“You worry too much,” Charles said, clasping his hands behind his back. His expression seemed composed and serene but she knew that there was an ever growing petition from his recovering heart to leave the house immediately. After waiting for fifteen minutes in the parlour, Bethany disengaged herself from the company of some women who wore heavy petticoats in this hot day.
“Charles and Amy, a pleasure to see you today,” she said blushing as Charles eyes fell on her, “please forgive me for making you wait so much, the days prior to the wedding are always the most hectic, or so I was told.” A small smile appeared on her face.
“We are witnessed of that,” Amy said, “we beg for your pardon because of our late arrival, we’ve delayed the visit because of our packing. Without further ado, congratulations for the wedding to come, we’re so very sorry to be unable to attend it. We wish you a successful celebration and a happy married life.”
“Thank you, your good wishes are much appreciated,” she said. “I hope your trip goes well.”
“Congratulations, Bethany,” Charles said in a distant and cold voice. Amy thought he was doing his best not to grimace in this merry situation; apparently it was a really hard battle.
“Thank you Charles,” Bethany said, coloring a little. “I am so sorry I…”
“Look who is here!” the voice from Thomas Medley appeared from the doorway. “The Everwood siblings, glad to meet both of you before you leave.”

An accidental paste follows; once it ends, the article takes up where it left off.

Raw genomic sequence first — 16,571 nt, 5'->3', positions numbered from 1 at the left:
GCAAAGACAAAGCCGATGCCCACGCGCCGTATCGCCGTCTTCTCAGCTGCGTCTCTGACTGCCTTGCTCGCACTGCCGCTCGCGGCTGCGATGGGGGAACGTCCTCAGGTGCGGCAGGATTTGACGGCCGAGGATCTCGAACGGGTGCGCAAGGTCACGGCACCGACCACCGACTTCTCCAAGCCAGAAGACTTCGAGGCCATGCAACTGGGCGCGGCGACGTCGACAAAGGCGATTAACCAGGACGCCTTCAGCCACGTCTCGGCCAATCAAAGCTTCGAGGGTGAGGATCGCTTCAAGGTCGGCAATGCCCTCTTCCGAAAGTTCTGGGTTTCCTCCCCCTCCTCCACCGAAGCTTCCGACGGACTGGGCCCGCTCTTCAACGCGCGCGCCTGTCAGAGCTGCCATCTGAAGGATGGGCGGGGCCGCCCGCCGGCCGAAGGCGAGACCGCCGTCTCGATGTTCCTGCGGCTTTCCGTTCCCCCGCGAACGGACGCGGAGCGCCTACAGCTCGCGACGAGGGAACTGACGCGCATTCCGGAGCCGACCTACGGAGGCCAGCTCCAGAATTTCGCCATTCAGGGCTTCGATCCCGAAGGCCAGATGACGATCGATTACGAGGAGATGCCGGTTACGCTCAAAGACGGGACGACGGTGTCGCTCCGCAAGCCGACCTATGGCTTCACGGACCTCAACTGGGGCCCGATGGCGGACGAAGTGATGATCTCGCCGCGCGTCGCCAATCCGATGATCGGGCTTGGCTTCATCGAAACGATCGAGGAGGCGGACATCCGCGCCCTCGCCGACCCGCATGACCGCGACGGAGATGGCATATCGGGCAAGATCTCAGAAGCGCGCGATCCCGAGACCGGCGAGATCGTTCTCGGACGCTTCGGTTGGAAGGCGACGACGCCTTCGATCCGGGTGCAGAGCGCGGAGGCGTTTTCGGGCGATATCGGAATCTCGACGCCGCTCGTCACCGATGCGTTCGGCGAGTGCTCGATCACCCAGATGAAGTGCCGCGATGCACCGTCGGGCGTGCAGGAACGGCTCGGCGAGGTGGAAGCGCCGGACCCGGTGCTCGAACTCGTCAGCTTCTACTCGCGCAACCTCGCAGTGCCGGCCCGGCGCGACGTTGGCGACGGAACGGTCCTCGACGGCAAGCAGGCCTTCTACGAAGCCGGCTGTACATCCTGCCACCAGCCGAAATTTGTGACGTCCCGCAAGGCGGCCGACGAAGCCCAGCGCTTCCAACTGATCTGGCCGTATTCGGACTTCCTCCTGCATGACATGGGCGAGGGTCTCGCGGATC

Amy cringed; this was the worst case scenario she had pictured during their journey here, an encounter with Thomas. She feared for Charles for she knew his temper was always terse when dealing with the pompous Mr. Medley. Thomas swayed his way toward us and bowed ever so lightly.
“Good afternoon, young Miss Everwood, Mr. Everwood,” he said, displaying a row of white teeth behind his full lips.
“Mr. Thomas Medley, what a surprise, we weren’t expecting you here today!” this, Amy spoke out truthfully, “we’re nonetheless grateful of your appearance. We can now leave without regrets for our congratulations were received by our friends.”
Charles glanced at Amy with a word written in his eyes, hypocrite. Amy looked at him with fierce eyes and dismissed his stare. “Amy already said all that was left to say,” He said briskly, “we hope happiness prevails in your everyday life.” Bethany smiled sadly and nodded in appreciation.
“Well, it is a pity you will not be attending,” Thomas said, “we will be happy to have your company back after the week of your trip.”
Amy smiled wryly. If we come back, she thought. She was certain that Rosehall held mysteries and happiness for them upon their arrival, and reluctance to leave was a growing hope of hers.
“It is getting late now and a long trip waits for us tomorrow,” Charles said, “our best wishes and see you very soon.” Heartfelt exchanges and farewells were passed between them, until the siblings were out of the house and on their way home.
“Tomorrow will be a nice day,” Amy mused, “we will have the chance to explore a road unknown to us since our mother’s death, a road to happiness.”
Charles smiled, “you’re very poetic.”